I’m passing more people than are passing me.

I think.

It’s actually hard to keep track.

Here is 14th St. But we aren’t done. Yeah, we’ve got to swing round to the back of the capital. I knew that, I just ignored it.

But we don’t turn on 13, or 12, or 11 (damn it, where is the finish) or 10. But we do on 9. And then another turn and the capital looms over us and I cross the line. ~3:13:50 (Gun time, a little faster with the chip). Um that’s my slowest road marathon. (except for running Boston as a bandit when I didn’t know anything about racing). The weather is certainly an excuse, but… I had hoped for better.

All I want is to find my bag and go back to my hotel and take a warm bath. I’m not freezing, but the wet has got to me, and my hands are numb. They seem to have placed bag pickup far away and the route to it isn’t marked. I wander. Getting more annoyed. Finally I find an enormous tent with bags.

Except … the tent only has room for the first 9000 bags, and mine (11047) is outside the tent in the rain. And there is no one there to help me find it. Grump. But I do find it eventually and head back to my hotel (of course I had to walk away from the hotel to get my bag).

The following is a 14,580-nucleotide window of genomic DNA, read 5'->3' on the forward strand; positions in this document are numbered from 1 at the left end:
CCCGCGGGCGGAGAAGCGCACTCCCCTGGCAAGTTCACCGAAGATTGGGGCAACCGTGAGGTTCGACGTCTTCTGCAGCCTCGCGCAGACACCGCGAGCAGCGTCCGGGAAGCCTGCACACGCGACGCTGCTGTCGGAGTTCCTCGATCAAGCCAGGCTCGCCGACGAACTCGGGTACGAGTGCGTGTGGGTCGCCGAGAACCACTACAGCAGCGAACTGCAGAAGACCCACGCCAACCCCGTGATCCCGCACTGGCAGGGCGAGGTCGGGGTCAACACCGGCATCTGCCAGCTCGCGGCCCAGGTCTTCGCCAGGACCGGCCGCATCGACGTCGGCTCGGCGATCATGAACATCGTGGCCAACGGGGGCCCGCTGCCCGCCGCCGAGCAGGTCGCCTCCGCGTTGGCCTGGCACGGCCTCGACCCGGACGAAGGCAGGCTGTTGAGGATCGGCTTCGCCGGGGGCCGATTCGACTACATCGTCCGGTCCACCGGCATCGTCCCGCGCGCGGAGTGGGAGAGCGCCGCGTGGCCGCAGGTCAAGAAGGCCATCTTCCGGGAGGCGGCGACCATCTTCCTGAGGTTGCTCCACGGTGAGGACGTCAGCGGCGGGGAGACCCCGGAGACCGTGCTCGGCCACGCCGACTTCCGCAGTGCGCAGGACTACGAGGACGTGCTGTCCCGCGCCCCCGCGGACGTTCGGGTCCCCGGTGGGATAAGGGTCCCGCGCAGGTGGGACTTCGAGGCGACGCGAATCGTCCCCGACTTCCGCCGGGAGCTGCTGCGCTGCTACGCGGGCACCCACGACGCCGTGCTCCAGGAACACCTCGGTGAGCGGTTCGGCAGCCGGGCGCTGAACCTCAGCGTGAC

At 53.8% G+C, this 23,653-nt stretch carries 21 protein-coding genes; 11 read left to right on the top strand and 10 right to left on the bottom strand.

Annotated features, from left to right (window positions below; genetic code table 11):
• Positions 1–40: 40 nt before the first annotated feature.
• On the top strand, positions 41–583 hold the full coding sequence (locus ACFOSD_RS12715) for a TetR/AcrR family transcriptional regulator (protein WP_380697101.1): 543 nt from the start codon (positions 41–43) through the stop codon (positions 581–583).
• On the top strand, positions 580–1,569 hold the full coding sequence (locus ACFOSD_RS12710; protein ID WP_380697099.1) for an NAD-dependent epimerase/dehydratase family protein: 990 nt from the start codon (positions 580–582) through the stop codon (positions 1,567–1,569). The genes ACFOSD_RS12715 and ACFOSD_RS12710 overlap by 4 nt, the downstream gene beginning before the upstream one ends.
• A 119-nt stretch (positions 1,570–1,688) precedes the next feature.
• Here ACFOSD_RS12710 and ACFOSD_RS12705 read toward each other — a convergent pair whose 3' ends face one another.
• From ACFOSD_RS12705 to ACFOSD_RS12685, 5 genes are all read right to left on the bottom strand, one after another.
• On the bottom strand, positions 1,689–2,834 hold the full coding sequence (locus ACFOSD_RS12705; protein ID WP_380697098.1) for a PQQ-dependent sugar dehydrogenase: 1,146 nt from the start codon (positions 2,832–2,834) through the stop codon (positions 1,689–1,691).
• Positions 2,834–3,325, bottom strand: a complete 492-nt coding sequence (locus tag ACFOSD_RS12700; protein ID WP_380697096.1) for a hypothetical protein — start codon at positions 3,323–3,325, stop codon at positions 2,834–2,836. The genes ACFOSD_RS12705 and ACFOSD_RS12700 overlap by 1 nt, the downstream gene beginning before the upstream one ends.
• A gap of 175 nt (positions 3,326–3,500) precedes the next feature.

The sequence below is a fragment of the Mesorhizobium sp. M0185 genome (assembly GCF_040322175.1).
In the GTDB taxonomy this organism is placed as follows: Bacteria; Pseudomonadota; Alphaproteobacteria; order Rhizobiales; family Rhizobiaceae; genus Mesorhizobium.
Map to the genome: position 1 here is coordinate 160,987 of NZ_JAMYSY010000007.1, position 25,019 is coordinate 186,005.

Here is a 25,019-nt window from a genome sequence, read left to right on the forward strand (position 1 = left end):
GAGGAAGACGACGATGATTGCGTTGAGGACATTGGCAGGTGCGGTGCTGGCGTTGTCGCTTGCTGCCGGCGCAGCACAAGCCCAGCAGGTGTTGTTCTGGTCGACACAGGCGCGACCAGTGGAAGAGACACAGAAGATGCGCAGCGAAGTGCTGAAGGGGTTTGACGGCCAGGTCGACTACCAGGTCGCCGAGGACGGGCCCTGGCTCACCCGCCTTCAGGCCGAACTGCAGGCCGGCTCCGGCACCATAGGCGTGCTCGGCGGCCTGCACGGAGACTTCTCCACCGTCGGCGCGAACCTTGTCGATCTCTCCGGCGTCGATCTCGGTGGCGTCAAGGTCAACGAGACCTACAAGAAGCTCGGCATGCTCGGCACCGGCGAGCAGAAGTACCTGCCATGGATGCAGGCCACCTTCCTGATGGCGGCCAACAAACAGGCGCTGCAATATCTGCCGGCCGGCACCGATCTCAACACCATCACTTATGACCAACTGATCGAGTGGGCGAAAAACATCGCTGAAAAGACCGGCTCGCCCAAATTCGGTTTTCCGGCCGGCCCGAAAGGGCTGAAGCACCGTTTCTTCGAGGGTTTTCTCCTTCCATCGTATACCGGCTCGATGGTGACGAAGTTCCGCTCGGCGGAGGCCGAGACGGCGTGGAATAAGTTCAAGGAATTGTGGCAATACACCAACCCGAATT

When I get to my room I find that 3 hours sitting in the rain has rendered my key card inoperative. Or maybe it’s just the water on the card, but everything I own is soaked and I can’t dry it. Anyway it doesn’t work. I have to go back down to the front desk to ask for a new one (and of course I have no id.) but they give me one anyway after asking my address.

When I get into my room I find weak sunlight shining through the window. When I check out the sky is blue and the sun is bright. Arrg.

CalCapital
The capital building, Sacramento, taken the day before the race

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2 Responses to “Neither ſnow, nor rain … will ſtay us from the ſwift completion of our appointed rounds”

  1. Adger Says:

    So, does this mean you approve of the carbo-loading from Downunder or not? It seems as if maybe you should, though it’s hard to guess with all the non-repeatables…